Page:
Tuesday, 20 August, 2002, 06:25 GMT 07:25 UK
Multiple sclerosis sufferers plagued by back pain have been given fresh
hope through new research.
Academics at the University of Ulster have embarked on a major study into ways of helping people with MS relieve low back pain.
The clinical trial will involve 90 people across Northern Ireland.
The £350,000 research has been part-funded by the MS Society through charity donations.
Team leader Andrea Lowe-Strong said it was the first study of its kind in the UK.
The study explores how TENS (Transcutaneous Electrical Nerve Stimulation) may help alleviate low back pain.
It follows earlier pilot studies which showed positive results from the use of TENS devices.
"This is just one strand of our wide-ranging MS research programme - but a highly important one," said Dr Lowe-Strong.
"No-one has looked at the potential of TENS devices for pain relief for people with MS. The devices we use have been specially adapted for people with MS, who may have reduced dexterity.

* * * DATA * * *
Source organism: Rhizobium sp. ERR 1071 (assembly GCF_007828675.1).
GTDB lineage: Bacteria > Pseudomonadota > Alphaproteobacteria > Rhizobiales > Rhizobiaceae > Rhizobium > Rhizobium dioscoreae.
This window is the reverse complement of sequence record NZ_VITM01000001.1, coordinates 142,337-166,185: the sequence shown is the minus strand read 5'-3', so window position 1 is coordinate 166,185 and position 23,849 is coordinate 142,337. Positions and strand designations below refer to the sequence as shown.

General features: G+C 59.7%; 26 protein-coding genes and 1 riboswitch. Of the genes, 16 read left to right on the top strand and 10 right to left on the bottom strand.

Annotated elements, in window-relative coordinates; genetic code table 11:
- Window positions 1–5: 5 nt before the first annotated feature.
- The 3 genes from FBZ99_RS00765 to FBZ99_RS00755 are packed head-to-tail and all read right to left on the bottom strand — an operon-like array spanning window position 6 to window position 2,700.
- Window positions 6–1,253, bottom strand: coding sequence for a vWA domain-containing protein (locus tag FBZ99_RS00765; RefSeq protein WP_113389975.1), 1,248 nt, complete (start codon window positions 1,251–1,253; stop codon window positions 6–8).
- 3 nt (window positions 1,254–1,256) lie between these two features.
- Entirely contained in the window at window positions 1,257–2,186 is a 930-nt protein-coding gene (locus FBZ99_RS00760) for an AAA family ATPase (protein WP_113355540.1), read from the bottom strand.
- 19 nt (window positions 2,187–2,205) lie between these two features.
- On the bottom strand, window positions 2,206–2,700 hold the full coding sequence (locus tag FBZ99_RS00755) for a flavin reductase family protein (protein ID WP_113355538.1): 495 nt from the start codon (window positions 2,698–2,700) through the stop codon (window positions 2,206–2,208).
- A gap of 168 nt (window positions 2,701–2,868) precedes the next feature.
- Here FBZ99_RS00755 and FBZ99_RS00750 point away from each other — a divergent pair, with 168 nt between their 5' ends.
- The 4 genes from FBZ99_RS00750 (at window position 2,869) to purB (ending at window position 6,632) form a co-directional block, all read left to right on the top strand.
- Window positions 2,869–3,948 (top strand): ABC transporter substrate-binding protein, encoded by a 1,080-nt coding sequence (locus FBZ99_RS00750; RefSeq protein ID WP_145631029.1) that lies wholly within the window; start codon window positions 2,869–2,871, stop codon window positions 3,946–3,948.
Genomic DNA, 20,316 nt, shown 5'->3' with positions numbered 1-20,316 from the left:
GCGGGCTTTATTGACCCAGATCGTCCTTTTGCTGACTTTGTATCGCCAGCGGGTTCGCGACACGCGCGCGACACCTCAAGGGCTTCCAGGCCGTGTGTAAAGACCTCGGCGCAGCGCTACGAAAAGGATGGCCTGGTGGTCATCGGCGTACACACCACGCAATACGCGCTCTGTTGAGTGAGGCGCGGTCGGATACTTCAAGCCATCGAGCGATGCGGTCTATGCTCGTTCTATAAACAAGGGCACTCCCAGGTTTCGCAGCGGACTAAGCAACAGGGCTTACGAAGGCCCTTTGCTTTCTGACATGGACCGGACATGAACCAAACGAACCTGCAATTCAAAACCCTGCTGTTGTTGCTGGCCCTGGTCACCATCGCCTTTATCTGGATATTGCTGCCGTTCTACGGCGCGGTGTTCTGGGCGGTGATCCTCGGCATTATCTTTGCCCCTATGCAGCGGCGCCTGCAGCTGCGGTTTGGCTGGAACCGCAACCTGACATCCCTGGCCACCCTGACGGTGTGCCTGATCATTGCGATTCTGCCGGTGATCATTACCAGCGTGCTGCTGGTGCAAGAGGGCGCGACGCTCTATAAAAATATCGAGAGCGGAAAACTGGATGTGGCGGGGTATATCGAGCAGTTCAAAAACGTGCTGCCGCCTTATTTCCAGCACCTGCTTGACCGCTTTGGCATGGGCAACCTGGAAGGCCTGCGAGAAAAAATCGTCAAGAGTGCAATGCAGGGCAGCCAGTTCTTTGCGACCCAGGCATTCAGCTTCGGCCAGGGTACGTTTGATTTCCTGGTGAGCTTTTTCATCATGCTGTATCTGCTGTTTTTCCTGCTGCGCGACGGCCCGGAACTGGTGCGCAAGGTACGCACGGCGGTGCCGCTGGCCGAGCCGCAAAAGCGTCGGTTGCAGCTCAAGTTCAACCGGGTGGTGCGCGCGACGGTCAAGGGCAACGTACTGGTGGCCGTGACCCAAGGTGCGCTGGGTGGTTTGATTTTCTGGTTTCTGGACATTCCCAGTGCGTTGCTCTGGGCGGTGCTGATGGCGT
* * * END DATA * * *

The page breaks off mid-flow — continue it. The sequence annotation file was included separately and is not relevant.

"The TENS units are attached to special lumbar support belts which makes them very easy to apply to the site of pain.
"We're trying to find ways of enabling people with MS to have more control over their lives - and control over pain is a vital part of that," said Dr Lowe-Strong.
"These techniques may help improve the quality of their lives and provide them with alternatives to pharmacological methods."
More than 3,000 people in Northern Ireland are diagnosed with MS.
The research team is interested to hear from anyone with MS who would
like to be part of the project.
© MMII, BBC